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Journal Club (2-hour course)

LRSC 540
Course Description: 

This seminar provides a survey of current research in the Learning Sciences and related disciplines, and seeks to develop critical skills for reading, interpreting and contextualizing research articles. Weekly seminar meetings will focus on assigned articles from current journals in Learning Sciences-related fields. Also, over the course of the semester, the Learning Sciences Colloquium series will use this time lot for invited speakers, and a class meeting will discuss one or more of the speaker's published works.

Change in Individuals and Organizations

LRSC 513
Course Description: 

This course examines the relationships between processes of individual learning and change and processes of organizational learning and change. The course focuses on theoretical and empirical work on core principles of change, including forms of leadership (e.g., centralized as compared to distributed), individuals as agents of change within organizations, organizational properties that foster or impede change (e.g., tolerance for risk-taking), and implications for innovation and sustainability of innovation. Of particular interest are organizational mechanisms that support individual change, and how these are sustained over time and changes in upper-levels of organizational management.

Design of Learning Environments

LRSC 512
Course Description: 

The design and evaluation of formal and informal learning environments from the perspectives of four lenses onto those environments: learner-centered, knowledge-centered, assessment-centered, and community-centered. Environments range from formal schooling to after-school, home, and museum learning. Special emphasis on the role of technology within learning environments.

Analysis of Teaching and Learning Interactions

LRSC 511
Course Description: 

This course focuses on the analysis of data gathered for the purpose of studying learning processes. It focuses on the processes that occur between data gathering and the confirmation of findings – i.e., the processes of making sense of complex sets of data that have already been gathered. As such, issues of research design, data collection in the field, and the communication of research findings are backgrounded in this course. These issues are of course central to the process of analyzing data, but this course has a primary focus on the work of managing, re-representing, and becoming familiar with data during the analysis process. We focus on qualitative analyses (which of course do note exclude quantitative calculations). As such, the issue of establishing a theoretical framework is foregrounded in this course, to the extent that the framework is emergent in the data analysis. We use grounded theory as a primary lens for understanding the process of developing an emergent conceptual framework. Theoretical issues explored in this course will be considered in the context of actual ongoing analysis of data.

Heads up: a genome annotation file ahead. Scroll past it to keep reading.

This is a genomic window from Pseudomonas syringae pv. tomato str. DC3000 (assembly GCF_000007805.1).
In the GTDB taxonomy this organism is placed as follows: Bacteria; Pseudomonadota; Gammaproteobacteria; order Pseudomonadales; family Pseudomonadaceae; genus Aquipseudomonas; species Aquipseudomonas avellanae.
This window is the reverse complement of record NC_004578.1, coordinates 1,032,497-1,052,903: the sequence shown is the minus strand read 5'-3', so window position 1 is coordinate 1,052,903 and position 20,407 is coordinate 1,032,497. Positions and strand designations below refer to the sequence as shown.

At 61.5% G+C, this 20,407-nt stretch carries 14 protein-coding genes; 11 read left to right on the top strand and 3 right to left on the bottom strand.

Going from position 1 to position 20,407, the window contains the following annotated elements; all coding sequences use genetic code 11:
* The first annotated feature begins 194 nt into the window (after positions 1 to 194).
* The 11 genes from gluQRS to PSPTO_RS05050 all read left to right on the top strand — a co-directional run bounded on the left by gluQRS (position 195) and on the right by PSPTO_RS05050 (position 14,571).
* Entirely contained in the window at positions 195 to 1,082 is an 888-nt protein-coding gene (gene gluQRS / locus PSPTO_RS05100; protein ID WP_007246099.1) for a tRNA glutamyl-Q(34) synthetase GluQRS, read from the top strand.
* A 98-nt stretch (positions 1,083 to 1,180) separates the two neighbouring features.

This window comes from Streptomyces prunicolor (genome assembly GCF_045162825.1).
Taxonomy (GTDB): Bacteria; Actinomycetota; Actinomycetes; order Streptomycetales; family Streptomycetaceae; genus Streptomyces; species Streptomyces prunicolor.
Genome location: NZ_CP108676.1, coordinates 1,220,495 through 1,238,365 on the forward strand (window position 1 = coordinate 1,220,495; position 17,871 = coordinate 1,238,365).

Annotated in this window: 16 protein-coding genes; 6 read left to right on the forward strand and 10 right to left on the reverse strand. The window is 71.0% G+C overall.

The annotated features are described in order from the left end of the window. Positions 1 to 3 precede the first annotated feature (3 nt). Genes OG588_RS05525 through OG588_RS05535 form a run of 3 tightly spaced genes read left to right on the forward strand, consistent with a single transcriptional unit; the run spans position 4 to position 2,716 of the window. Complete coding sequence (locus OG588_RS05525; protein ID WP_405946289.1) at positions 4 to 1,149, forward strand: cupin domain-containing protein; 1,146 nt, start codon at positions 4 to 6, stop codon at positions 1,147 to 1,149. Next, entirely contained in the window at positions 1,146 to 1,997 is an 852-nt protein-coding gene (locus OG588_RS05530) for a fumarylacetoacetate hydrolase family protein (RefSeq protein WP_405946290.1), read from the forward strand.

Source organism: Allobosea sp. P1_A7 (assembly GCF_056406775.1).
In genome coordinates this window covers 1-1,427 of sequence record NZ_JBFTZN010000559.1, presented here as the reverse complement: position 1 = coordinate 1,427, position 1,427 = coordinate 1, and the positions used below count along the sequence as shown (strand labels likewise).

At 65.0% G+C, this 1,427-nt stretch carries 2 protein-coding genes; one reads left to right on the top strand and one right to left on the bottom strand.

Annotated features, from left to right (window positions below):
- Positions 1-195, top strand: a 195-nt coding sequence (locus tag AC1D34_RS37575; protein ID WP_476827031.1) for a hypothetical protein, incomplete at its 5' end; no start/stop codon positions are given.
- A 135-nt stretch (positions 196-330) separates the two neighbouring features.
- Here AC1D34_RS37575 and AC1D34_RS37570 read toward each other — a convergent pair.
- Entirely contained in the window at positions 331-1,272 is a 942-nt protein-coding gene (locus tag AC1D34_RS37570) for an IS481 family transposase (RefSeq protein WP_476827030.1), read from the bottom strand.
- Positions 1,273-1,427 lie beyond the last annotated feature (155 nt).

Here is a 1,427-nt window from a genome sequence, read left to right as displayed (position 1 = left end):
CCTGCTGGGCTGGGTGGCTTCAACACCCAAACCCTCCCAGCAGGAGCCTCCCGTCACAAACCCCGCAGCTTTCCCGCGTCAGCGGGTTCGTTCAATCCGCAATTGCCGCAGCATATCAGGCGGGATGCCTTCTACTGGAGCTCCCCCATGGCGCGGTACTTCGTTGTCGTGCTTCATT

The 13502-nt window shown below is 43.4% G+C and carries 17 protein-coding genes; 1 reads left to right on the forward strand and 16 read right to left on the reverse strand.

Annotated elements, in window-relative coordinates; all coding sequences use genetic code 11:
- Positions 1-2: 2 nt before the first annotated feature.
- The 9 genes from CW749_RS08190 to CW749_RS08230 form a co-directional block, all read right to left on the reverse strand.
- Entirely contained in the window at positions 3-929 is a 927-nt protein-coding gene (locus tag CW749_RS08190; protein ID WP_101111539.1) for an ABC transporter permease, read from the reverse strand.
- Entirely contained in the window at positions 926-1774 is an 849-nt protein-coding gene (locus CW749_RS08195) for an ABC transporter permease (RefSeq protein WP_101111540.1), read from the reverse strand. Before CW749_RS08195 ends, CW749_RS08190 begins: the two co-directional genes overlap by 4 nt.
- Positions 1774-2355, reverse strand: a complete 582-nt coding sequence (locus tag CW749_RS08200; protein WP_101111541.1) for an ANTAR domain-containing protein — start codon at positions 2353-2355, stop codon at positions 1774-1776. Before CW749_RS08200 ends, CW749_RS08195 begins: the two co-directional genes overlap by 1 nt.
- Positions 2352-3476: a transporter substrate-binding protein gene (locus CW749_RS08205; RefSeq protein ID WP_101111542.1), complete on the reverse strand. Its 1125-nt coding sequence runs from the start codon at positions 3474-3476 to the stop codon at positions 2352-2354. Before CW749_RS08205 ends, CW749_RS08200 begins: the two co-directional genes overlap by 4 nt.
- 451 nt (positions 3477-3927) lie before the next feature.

Foundations of Scientific Inquiry

LRSC 503
Course Description: 

The purpose of this course is to deepen students' understandings of the philosophical foundations of scientific inquiry and how such inquiry relates to teaching and learning processes when "inquiry methods" are used in classrooms. This course will explore the different meanings attached to the idea of inquiry teaching and learning, including how this varies by the age of the student. Since one of the reasons for inquiry is its possible relationship to authentic science, a consideration of how inquiry functions in the conduct of science and mathematical research will be included. Readings will include material on the concept and application of inquiry in thinking, research, teaching, and learning. The relationship of inquiry to knowledge growth and stabilization will be discussed. The course complements research methods courses as well as courses in teaching and learning theory. Major topics include: The Inquiry Universe; Inquiry in Science; Inquiry in the Classroom; Socializing Inquiry; Assessing Inquiry.

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